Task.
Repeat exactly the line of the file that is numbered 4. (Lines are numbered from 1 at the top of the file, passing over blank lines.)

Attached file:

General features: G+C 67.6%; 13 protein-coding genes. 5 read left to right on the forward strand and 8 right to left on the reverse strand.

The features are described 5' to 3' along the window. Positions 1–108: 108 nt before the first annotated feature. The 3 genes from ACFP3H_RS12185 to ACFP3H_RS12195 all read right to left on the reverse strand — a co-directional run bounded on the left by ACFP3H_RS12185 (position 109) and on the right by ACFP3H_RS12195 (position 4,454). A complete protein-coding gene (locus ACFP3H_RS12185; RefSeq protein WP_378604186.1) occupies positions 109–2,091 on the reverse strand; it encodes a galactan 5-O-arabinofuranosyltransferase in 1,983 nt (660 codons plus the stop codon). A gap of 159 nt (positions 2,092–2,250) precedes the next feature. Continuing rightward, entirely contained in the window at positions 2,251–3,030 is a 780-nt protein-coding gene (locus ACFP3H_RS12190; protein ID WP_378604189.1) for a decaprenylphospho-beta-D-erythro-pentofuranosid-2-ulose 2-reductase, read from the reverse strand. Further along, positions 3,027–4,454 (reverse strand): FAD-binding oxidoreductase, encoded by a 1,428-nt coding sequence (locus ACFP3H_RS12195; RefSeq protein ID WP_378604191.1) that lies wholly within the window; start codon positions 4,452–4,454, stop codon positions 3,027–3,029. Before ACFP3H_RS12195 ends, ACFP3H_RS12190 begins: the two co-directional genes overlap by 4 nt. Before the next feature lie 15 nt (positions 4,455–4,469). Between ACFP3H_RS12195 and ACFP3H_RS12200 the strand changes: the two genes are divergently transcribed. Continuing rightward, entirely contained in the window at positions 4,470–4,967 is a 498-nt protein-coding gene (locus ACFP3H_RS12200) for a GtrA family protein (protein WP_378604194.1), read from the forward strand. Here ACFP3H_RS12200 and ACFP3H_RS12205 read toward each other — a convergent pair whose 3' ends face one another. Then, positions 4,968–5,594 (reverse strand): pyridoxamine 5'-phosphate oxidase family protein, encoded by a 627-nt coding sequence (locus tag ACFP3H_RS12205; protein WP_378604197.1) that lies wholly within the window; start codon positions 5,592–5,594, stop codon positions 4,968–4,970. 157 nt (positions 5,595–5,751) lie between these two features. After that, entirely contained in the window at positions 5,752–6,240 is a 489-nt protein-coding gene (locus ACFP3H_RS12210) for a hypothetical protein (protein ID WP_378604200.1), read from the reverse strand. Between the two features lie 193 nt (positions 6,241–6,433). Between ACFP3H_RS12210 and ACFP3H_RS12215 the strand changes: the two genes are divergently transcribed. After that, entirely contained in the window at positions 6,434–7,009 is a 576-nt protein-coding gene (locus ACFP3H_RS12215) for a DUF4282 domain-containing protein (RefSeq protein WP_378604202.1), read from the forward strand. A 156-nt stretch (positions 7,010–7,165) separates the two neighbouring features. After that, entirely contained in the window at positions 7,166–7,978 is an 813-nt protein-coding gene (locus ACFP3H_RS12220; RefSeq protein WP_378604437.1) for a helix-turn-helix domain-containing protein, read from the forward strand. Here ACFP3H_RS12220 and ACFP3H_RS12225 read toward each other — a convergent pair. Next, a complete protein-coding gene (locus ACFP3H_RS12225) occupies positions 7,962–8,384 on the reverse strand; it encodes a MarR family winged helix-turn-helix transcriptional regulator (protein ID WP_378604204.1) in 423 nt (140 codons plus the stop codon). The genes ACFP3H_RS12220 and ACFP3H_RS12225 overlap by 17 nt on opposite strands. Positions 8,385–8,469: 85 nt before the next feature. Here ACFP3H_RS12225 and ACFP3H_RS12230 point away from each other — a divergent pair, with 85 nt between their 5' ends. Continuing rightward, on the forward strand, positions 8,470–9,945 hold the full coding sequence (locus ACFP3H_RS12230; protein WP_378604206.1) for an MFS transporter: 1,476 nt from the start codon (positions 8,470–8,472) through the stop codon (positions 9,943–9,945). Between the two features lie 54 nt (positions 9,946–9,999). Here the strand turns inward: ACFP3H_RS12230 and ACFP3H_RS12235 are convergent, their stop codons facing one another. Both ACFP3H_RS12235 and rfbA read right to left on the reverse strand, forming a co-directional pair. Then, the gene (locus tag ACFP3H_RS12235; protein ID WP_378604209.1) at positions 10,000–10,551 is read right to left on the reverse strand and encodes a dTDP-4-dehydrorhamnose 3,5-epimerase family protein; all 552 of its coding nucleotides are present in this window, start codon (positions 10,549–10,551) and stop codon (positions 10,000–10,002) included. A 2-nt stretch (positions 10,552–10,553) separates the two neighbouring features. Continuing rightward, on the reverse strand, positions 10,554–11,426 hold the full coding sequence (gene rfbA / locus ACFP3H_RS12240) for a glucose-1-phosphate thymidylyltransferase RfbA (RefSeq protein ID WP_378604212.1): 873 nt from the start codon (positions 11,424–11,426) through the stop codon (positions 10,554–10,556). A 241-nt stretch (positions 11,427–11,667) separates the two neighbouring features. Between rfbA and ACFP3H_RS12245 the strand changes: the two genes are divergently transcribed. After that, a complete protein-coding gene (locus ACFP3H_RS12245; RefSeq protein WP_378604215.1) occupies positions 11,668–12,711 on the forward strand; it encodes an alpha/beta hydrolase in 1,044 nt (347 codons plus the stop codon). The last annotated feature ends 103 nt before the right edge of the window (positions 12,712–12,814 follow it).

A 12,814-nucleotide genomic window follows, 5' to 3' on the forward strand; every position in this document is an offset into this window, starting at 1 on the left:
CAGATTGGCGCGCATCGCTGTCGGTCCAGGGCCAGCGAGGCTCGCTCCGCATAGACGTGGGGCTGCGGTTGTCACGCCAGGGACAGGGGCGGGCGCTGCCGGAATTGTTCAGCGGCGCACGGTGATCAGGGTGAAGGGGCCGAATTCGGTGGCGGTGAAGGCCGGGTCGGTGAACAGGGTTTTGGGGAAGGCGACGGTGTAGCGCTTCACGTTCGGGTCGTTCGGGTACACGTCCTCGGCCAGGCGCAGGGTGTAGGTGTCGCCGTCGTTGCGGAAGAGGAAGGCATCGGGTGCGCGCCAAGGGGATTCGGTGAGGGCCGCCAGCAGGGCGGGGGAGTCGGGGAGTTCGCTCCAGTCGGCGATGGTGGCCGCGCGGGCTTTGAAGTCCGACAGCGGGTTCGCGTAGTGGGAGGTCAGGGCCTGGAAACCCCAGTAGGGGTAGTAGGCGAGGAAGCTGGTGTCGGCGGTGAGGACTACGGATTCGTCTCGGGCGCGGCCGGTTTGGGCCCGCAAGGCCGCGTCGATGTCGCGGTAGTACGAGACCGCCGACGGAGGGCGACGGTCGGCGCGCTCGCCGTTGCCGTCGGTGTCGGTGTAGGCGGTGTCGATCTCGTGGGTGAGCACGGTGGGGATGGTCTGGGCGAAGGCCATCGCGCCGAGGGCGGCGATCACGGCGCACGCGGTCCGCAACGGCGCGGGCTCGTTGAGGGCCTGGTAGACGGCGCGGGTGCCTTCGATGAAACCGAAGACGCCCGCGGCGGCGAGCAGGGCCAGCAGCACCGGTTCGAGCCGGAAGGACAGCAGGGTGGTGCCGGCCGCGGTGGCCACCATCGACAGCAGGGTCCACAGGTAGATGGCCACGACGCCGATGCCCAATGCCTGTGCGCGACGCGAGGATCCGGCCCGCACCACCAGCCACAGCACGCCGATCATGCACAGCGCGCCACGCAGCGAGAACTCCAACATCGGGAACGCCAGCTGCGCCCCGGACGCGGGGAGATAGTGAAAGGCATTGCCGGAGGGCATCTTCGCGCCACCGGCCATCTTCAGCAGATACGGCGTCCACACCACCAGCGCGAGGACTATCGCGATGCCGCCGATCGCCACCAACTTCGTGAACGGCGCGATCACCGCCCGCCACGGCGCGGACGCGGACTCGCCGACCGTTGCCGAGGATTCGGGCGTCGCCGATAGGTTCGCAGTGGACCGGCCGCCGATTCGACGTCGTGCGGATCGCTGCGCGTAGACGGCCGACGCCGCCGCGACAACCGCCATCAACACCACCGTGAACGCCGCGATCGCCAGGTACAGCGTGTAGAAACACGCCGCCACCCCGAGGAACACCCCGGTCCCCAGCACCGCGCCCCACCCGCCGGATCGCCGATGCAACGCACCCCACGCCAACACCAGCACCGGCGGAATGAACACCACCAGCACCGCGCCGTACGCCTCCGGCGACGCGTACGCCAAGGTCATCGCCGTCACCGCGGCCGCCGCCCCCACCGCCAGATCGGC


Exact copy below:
CAGATTGGCGCGCATCGCTGTCGGTCCAGGGCCAGCGAGGCTCGCTCCGCATAGACGTGGGGCTGCGGTTGTCACGCCAGGGACAGGGGCGGGCGCTGCCGGAATTGTTCAGCGGCGCACGGTGATCAGGGTGAAGGGGCCGAATTCGGTGGCGGTGAAGGCCGGGTCGGTGAACAGGGTTTTGGGGAAGGCGACGGTGTAGCGCTTCACGTTCGGGTCGTTCGGGTACACGTCCTCGGCCAGGCGCAGGGTGTAGGTGTCGCCGTCGTTGCGGAAGAGGAAGGCATCGGGTGCGCGCCAAGGGGATTCGGTGAGGGCCGCCAGCAGGGCGGGGGAGTCGGGGAGTTCGCTCCAGTCGGCGATGGTGGCCGCGCGGGCTTTGAAGTCCGACAGCGGGTTCGCGTAGTGGGAGGTCAGGGCCTGGAAACCCCAGTAGGGGTAGTAGGCGAGGAAGCTGGTGTCGGCGGTGAGGACTACGGATTCGTCTCGGGCGCGGCCGGTTTGGGCCCGCAAGGCCGCGTCGATGTCGCGGTAGTACGAGACCGCCGACGGAGGGCGACGGTCGGCGCGCTCGCCGTTGCCGTCGGTGTCGGTGTAGGCGGTGTCGATCTCGTGGGTGAGCACGGTGGGGATGGTCTGGGCGAAGGCCATCGCGCCGAGGGCGGCGATCACGGCGCACGCGGTCCGCAACGGCGCGGGCTCGTTGAGGGCCTGGTAGACGGCGCGGGTGCCTTCGATGAAACCGAAGACGCCCGCGGCGGCGAGCAGGGCCAGCAGCACCGGTTCGAGCCGGAAGGACAGCAGGGTGGTGCCGGCCGCGGTGGCCACCATCGACAGCAGGGTCCACAGGTAGATGGCCACGACGCCGATGCCCAATGCCTGTGCGCGACGCGAGGATCCGGCCCGCACCACCAGCCACAGCACGCCGATCATGCACAGCGCGCCACGCAGCGAGAACTCCAACATCGGGAACGCCAGCTGCGCCCCGGACGCGGGGAGATAGTGAAAGGCATTGCCGGAGGGCATCTTCGCGCCACCGGCCATCTTCAGCAGATACGGCGTCCACACCACCAGCGCGAGGACTATCGCGATGCCGCCGATCGCCACCAACTTCGTGAACGGCGCGATCACCGCCCGCCACGGCGCGGACGCGGACTCGCCGACCGTTGCCGAGGATTCGGGCGTCGCCGATAGGTTCGCAGTGGACCGGCCGCCGATTCGACGTCGTGCGGATCGCTGCGCGTAGACGGCCGACGCCGCCGCGACAACCGCCATCAACACCACCGTGAACGCCGCGATCGCCAGGTACAGCGTGTAGAAACACGCCGCCACCCCGAGGAACACCCCGGTCCCCAGCACCGCGCCCCACCCGCCGGATCGCCGATGCAACGCACCCCACGCCAACACCAGCACCGGCGGAATGAACACCACCAGCACCGCGCCGTACGCCTCCGGCGACGCGTACGCCAAGGTCATCGCCGTCACCGCGGCCGCCGCCCCCACCGCCAGATCGGC